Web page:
Meet the grandparents who have to start the cycle of child-rearing once again
PUBLISHED: 12:30 24 October 2011
ISOLATION and loneliness are just some of the emotions described by grandparents who have once again become sole carers to their grandchildren, and who go unnoticed in society.
Most grandparents reach retirement and achieve a sense of freedom, but for some the cycle of child-rearing starts all over again.
These devoted grandparents often have to step in when their own children have gone to prison, have died, or are not fit to care for their children anymore.
This is where a new support group in Weston steps in, Grandparent-carers Reaching Around North Somerset (GRANS), which is based in Oldmixon Primary School and aims to bring together the new-parent grandparents who need support, advice or just someone to talk to. Some of the members have shared their expereinces with The Mercury in the hope to reach others. Some information has been removed because of the senstive nature of the content.
GRANS member Sharon, aged 54, of the Coronation, Weston is a single parent to her two grandsons, aged five and 10. The mother of three had to go through a long and painful process to claim back her grandchildren once they were put into care in 2007.
She said: “My grandchildren were in care for 10 months. I wanted to get them out but it was very difficult. I had to go through doctors, have hair strand tests and I was in and out of court.”
Sharon has had guardianship for her grandsons for the last two years and then enrolled them into Oldmixon Primary school, which is how she got involved in the group.
She said: “It’s great having someone you can talk to, when so much is going on in your life. There are thousands of us who are out there and hopefully we can get more involved.”
The dedicated grandmother has now had to give up the job she loved, at the Winter Gardens, to fully support her grandchildren. Sharon said: “I had my youngest grandson just before he turned two and I did not want to leave him with anybody, I wanted to fully support them.
“It’s quite challenging as my eldest may have behavioural problems or learning difficulties, which is still being figured out and has been going on for four years.
“I just try to get on with it, I have no choice. It is hard and I’m only human. But there are people like me and people older than me who do this.”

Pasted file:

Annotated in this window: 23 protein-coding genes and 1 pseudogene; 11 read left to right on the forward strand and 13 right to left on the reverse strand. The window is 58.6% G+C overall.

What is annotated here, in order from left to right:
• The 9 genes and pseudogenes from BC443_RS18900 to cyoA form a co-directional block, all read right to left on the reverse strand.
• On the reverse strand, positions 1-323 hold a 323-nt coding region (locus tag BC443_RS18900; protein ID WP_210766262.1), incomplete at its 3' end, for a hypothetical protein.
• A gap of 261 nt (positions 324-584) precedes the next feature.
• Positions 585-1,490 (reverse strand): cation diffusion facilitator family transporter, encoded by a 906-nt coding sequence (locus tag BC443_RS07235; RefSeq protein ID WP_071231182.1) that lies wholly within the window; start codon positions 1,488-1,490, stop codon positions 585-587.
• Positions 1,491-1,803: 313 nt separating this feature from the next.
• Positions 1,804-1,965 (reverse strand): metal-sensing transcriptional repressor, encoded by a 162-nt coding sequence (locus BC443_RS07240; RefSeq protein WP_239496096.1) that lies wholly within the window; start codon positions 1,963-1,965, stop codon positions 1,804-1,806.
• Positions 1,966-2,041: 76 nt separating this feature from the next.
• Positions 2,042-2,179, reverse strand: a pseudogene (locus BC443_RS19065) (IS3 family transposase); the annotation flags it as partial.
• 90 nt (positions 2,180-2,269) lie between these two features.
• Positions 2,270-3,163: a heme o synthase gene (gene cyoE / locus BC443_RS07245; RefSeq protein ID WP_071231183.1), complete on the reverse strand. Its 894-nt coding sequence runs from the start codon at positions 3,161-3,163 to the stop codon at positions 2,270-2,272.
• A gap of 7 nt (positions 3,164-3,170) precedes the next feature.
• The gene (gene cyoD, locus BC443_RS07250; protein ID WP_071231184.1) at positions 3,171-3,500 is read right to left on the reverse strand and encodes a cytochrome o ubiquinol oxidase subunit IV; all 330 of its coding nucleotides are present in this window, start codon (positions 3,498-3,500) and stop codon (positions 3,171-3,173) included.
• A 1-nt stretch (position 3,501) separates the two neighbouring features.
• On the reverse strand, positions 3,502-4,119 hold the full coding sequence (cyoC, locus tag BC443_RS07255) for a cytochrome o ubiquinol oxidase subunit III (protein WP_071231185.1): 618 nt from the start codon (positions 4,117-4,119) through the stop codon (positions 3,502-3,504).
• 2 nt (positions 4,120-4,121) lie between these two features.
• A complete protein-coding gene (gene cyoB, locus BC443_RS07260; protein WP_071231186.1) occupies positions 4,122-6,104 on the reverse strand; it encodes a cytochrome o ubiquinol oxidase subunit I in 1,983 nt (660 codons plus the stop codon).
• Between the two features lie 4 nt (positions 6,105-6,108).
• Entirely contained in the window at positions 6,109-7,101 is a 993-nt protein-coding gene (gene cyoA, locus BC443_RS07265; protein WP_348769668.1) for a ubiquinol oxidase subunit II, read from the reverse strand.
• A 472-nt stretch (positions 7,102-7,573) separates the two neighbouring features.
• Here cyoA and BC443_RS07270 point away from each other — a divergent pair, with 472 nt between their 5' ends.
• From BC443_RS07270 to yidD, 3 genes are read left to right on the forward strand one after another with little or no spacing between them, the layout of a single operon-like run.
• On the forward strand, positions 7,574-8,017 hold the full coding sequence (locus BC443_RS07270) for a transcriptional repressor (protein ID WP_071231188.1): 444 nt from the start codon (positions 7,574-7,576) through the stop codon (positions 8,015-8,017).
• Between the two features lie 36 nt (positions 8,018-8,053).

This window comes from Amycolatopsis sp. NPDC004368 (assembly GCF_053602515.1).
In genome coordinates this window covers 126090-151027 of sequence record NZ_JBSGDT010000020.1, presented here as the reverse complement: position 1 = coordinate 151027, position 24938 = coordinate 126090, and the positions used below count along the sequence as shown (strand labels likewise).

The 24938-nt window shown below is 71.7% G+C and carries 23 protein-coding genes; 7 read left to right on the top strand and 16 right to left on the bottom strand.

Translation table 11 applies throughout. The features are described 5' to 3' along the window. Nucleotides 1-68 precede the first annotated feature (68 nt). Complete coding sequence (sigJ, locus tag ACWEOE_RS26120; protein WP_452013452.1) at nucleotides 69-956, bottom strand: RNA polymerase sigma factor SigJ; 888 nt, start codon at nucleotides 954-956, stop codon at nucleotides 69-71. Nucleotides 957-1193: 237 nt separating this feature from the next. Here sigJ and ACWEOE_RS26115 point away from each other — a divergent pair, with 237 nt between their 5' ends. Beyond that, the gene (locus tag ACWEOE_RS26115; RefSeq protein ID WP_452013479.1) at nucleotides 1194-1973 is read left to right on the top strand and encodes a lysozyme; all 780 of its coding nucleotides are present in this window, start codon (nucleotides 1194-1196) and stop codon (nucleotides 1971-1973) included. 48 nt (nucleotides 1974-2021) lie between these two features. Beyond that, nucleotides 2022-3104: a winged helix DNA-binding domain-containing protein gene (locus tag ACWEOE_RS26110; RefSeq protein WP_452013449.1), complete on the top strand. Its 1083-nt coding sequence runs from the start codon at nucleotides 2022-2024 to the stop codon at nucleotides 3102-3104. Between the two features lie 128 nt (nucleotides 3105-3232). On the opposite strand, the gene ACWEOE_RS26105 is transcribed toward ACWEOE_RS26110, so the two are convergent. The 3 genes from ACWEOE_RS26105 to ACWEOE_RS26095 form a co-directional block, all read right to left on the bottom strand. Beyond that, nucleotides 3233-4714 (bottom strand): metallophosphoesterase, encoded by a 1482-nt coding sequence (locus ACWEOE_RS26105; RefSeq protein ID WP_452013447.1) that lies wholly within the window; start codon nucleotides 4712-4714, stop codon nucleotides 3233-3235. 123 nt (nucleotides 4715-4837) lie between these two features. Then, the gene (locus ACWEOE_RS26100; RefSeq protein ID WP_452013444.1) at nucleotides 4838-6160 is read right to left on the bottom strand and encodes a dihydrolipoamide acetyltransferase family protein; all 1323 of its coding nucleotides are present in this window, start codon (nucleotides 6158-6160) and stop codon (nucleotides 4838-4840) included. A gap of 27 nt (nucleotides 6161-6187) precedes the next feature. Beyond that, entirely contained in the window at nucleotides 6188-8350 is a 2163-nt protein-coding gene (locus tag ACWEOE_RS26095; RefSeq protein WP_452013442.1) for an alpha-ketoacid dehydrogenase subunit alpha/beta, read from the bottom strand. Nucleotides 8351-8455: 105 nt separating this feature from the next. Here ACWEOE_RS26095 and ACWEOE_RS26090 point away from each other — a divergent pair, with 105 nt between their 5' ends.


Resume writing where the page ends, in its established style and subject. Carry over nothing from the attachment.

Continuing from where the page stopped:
Most parents rely on fellow parents to help them through difficult times, by sharing advice and experiences, but grandparents who become carers are often left without this resource.
Fiona McShane, parent support advisor at Oldmixon primary said: “Our school became aware that there is an ever-increasing number of grandparents who are caring for their grandchildren full-time. As there is so little support available for this easily-overlooked group we decided to do something about it”
Some of these gracious grandparents have to take on the responsibility of being a carer while dealing with loss, behaviour problems of their grandchildren and some often have to fight for the right to provide a home for their own family.
Chrissie, aged 48, of Brompton Road, Weston and her husband Phil, aged 65, had to gain a court order to have their eight-year-old granddaughter live with them, when their daughter was no longer able to look after her.
She said: “It was a horrendous process, one is your daughter and one is your granddaughter. Its difficult doing this all over again, but I would not change things for the world. She keeps us on our toes and keeps us young.
“She is happy and doing well in school. She is tying to bury the past, which will take her a long time, but she will get there.”
Chrissie feels very passionate about the group and believes the GRANS group offers a much-needed amount of support.
She said: “At first you feel a little bit resentful for the parents because they are getting on with their lives and we are tucking them into bed and taking them to school, but we can talk about that at the meetings.
“It’s a group of honest people where you can share your feelings, and you find out these people are struggling as much as we are.”
Chrissie said she and her husband feel fortunate in many ways because they have had a lot of help from their support worker, but know from time at the group, others are not so lucky.
One of these grandparents who has had this problem is Yvonne, aged 55, of the Coronation, Weston. She and her husband John, aged 57, care for their seven-year-old granddaughter, who has lived with them almost all of her life.
She said: “I felt very hurt and angry at the time because when she was placed with me we got dumped by the social services and I had no where to go or turn to. There was absolutely no contact with social services after the court order was done.”
She said: “They told me my granddaughter could stay with me or they would step in and put her up for adoption. Ever since she was born she was with me, so I was fortunate, in the way that she has never known any different.”
But despite the fact that there has been less adjustment than others in Yvonne’s household, she still admitted it is hard to get back on the long road of parenting, which is why she feels the group is extremely important.
She said: “In the beginning I felt very isolated and you feel like you cannot turn to anyone else.
“I’m happy enough but its still hard at times when you think you’re that much older and you should be living your own life but you’re still running up to school.
“The group is great for us because we realise it has not just happened to us but other people too, so we are the ones making friends, instead of just the grandchildren.”
The GRANS group meets on the last Thursday of every month in term time and their next meeting will be November 24. To find out more call Fiona McShane on 01934 812879.